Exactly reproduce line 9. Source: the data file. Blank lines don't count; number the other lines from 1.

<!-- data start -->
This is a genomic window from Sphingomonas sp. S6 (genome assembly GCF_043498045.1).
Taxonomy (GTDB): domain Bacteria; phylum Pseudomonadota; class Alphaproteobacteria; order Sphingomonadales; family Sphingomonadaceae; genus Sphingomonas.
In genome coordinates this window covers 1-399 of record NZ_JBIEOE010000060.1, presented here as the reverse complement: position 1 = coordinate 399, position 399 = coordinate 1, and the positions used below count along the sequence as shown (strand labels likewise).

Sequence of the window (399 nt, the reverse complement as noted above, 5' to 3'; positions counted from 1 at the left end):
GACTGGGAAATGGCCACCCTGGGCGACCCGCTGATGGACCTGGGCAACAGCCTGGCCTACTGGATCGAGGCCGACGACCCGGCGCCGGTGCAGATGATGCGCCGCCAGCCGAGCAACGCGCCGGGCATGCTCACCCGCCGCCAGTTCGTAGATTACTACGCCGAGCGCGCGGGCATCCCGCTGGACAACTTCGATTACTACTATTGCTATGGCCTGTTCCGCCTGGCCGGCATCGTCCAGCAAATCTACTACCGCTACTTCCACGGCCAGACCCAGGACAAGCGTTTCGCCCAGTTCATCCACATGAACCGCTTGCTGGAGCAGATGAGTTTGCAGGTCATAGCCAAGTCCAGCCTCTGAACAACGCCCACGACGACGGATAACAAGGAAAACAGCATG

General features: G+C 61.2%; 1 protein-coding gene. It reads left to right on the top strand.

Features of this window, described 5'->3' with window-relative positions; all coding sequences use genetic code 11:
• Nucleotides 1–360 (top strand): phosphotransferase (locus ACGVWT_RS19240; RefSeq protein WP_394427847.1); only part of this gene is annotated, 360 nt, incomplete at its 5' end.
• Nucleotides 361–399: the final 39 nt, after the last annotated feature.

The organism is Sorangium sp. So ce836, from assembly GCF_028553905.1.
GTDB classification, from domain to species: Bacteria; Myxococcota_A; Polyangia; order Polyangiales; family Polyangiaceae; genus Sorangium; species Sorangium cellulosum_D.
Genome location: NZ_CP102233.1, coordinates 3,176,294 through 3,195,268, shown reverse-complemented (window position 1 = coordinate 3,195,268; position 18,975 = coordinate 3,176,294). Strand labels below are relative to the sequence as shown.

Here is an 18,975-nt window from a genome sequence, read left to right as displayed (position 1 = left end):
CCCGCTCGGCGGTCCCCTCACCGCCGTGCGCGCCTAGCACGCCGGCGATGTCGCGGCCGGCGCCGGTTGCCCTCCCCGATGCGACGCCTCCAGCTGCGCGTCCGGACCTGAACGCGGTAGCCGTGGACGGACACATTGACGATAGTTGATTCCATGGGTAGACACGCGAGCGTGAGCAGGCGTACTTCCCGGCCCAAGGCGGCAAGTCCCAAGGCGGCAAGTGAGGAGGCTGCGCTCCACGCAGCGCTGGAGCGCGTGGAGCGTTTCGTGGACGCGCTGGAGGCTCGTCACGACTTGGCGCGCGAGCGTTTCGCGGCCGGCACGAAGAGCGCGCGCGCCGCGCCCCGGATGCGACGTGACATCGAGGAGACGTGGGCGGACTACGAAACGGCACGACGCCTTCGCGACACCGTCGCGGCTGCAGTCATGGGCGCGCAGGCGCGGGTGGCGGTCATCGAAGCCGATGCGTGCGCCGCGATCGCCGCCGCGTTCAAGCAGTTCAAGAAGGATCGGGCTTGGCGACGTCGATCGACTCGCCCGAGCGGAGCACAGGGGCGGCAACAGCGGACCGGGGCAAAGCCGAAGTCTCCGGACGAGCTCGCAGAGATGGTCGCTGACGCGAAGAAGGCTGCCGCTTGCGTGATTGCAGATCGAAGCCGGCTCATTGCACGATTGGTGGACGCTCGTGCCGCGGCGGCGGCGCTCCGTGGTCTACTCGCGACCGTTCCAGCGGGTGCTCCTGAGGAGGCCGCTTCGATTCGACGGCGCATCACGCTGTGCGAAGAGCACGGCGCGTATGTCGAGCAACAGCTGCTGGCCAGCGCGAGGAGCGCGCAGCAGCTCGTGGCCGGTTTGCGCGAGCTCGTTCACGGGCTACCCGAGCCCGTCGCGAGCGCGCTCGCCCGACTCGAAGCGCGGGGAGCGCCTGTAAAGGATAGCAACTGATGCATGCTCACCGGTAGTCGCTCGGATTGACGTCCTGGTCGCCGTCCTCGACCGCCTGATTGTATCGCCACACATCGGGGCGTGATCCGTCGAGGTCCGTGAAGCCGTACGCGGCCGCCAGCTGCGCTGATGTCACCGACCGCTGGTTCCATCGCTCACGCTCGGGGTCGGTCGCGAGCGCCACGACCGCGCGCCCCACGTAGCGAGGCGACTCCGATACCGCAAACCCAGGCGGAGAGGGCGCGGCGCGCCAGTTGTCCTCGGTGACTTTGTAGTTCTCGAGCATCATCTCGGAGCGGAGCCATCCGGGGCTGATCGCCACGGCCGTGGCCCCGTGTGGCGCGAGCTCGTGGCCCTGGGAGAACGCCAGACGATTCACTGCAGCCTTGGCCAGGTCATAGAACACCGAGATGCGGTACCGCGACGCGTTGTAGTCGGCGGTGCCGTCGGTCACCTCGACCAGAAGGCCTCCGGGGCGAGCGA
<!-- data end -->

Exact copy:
• Nucleotides 361–399: the final 39 nt, after the last annotated feature.